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Featured - News - February 9, 2020

As 33rd ordinary session of AU assembly opens, Ramaphosa takes charge

President Cyril Ramaphosa of the Republic of South Africa has assumed the chairpersonship of African Union at the ongoing 33rd Ordinary Session of the Assembly of Heads of State and Government of the Union, which opened Sunday in Addis Ababa, Ethiopia.


African leaders at the 33rd Ordinary Session of the Assembly of Heads of State and Government of the African Union, which opened Sunday in Addis Ababa, Ethiopia.


The meeting which will run between 9th and 10th of February is being held under the 2020 theme of the year: “Silencing the Guns: Creating Conducive Conditions for Africa’s Development. “

In his maiden speech as the chairperson of the AU, President Ramaphosa outlined his term’s priorities which he said were aimed at bolstering the progress being made in driving Africa’s growth trajectory, within the framework of Agenda 2063. He thus said his tenure would focus on, amongst others: Deepening the unity of the continent; Advancing inclusive economic growth and sustainable development; as well as Ensuring political and economic unity, good governance and peace.

Other areas of priority during South Africa’s second stint at the AU’s helm, according to Ramaphosa, would be: Development of an appropriate strategy for the fourth industrial revolution; Economic and financial inclusion for women and mainstreaming the interests of women; Conflict resolution; Championing the position of Africa as a strong and influential player in the global arena as well as Supporting integration, industrialisation, economic development, trade and investment.

While speaking about the African Continental Free Trade Area (AfCFTA) which will become operational in July 2020, Ramaphosa said the potential of the AfCFTA to boost intra-African trade should not become a conduit for products with minimal African content under the guise of continental integration. He therefore reiterated the need to clearly define what standards would be applied to define what would constitute ‘Made in Africa’ products.

On the empowerment of women and girls in Africa, the new AU Chairperson emphasised the need to work towards achieving practical solutions such as the implementation of awarding 25% of public procurement to women owned businesses, in line with Agenda 2063.  On the Theme of the Year 2020, Ramaphosa noted that along with Africa taking charge of its peace and security agenda, there was an urgent need to “.. deal with the action of countries outside our continent that are fighting proxy wars and fuelling ongoing conflicts on our continent.”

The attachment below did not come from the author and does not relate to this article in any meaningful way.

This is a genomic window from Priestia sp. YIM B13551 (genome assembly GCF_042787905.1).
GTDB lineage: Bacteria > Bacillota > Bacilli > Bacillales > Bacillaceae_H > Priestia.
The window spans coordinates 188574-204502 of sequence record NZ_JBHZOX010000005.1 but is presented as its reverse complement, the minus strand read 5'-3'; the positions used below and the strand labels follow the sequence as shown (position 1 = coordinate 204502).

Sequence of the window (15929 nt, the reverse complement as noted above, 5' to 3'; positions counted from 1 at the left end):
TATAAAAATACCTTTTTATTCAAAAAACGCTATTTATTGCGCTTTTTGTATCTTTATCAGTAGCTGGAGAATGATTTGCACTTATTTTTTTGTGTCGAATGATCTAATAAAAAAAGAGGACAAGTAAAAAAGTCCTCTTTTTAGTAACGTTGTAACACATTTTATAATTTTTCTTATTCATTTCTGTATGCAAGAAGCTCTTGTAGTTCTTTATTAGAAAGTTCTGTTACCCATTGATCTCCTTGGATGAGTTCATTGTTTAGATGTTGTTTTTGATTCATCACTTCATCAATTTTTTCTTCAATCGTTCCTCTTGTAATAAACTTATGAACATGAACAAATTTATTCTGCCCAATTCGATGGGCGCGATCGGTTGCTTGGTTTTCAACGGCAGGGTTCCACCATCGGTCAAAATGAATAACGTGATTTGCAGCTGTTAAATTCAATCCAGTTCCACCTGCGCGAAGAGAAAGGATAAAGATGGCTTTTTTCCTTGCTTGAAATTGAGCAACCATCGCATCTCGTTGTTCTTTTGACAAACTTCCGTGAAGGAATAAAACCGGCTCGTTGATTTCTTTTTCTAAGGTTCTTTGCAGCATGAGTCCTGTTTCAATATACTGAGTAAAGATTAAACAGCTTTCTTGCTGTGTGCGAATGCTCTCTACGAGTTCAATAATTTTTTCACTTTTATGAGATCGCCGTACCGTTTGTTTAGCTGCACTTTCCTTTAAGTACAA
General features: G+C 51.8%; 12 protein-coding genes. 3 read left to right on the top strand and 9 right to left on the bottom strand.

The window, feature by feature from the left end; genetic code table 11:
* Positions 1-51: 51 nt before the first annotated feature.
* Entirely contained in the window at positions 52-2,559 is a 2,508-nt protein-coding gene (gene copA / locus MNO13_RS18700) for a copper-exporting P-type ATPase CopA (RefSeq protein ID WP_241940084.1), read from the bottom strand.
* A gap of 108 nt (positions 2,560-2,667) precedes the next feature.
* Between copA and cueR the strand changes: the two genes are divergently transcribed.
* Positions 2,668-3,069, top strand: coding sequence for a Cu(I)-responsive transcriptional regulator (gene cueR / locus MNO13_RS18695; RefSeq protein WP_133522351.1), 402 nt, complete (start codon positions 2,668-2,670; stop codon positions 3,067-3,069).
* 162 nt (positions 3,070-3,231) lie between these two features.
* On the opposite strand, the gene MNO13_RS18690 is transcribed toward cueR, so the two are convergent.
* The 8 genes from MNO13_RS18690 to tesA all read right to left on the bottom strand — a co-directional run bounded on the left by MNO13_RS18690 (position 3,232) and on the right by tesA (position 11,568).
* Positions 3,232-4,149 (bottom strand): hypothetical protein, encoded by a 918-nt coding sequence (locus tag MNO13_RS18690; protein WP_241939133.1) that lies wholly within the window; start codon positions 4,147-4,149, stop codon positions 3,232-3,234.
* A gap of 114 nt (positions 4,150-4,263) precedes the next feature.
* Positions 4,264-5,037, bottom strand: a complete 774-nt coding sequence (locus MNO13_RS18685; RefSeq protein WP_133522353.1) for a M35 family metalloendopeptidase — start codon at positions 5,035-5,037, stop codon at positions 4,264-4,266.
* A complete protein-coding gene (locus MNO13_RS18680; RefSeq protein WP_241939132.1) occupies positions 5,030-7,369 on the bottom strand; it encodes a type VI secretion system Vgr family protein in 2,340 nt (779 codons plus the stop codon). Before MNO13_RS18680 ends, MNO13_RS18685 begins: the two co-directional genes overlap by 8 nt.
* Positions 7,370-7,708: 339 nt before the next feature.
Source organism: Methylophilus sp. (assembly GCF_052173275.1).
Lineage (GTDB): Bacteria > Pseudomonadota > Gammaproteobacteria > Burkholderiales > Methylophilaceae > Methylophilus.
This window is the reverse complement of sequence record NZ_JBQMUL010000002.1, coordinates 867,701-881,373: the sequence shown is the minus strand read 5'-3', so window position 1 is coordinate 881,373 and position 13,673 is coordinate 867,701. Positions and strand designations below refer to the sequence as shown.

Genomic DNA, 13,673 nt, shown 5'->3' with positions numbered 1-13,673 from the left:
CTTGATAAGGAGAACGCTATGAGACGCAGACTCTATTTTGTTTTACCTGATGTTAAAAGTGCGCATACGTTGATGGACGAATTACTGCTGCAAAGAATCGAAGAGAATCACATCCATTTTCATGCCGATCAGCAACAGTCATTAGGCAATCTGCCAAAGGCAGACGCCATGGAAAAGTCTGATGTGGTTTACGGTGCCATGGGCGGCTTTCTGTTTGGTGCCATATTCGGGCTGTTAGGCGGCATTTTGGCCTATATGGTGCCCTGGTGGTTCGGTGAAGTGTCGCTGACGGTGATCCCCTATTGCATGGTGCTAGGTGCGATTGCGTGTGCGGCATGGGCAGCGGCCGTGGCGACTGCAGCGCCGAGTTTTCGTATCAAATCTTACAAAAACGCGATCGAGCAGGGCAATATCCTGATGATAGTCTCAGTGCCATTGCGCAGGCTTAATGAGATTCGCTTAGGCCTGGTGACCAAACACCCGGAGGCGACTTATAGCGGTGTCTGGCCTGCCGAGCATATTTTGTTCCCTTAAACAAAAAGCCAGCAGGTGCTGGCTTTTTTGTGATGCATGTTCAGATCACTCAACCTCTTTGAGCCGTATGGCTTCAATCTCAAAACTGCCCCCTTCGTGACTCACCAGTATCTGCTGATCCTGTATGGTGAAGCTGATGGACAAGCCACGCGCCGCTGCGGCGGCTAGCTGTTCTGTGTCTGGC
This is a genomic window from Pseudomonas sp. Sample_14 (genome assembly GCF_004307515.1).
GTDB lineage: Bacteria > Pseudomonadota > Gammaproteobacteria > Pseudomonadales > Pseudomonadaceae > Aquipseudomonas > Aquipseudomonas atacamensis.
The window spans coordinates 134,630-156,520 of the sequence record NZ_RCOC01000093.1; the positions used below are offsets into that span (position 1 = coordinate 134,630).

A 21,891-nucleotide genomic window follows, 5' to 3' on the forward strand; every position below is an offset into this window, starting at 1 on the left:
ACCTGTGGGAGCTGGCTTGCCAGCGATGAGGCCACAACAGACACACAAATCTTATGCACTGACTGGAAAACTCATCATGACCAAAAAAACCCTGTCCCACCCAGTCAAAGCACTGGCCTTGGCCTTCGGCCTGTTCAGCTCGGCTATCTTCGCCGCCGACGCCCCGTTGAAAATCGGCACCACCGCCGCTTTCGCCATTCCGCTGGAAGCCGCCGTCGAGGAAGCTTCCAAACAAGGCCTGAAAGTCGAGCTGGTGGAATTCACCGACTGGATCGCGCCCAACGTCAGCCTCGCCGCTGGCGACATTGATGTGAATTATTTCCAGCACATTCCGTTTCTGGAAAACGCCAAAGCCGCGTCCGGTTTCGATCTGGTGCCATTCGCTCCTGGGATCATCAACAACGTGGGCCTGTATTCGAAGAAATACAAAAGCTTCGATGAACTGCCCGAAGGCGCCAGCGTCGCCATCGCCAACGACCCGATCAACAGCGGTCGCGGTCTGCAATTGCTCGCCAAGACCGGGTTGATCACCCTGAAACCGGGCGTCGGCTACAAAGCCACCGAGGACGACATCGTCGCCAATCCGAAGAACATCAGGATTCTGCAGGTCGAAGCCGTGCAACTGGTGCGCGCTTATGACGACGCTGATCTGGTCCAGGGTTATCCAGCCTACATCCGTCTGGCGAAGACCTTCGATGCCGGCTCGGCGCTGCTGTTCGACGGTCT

While also addressing the assembly, Chairperson of the AU Commission Moussa Faki Mahamat emphasised the need for solidarity among African countries so as to help the continent is to achieve its goals for peaceful and secure Africa, noting that “the deficit of solidarity is one of the big weaknesses of the system of resistance and Africa’s overall capacities for continental resilience.

Mahamat said that the AU had continued to exert all efforts to achieve peace in the Horn of Afric, the Sahel and the Lake Chad basin, Western Sahara, Libya, Somalia, the Central African Republic and Cameroun.  He moreover lauded the Africa-led mediation efforts in Sudan that resulted in the peace agreement and commended the Sudan’s new leadership for pledging to continue dialogue with the rebel groups.

In the course of the two-day session, the Heads of State and Government will, amongst others, consider a report on the institutional reform of the AU, by President Paul Kagame of Rwanda, AU Champion of Institutional Reform of the African Union as well as an update by Mahamat on the status of implementation of the institutional reforms. The AU Assembly will also consider a report on AfCFTA by President Mahamadou Issoufou of Niger, AU Champion of Continental Free Trade Area (CFTA).

The Assembly announced the Democratic Republic of Congo will be the next Chair of the AU in 2021 and that, in line with the ongoing efforts by the AU to ensure inclusion of women in Africa’s development agenda, the period 2020–2030, had been declared: The Decade of Financial Inclusion for Women.




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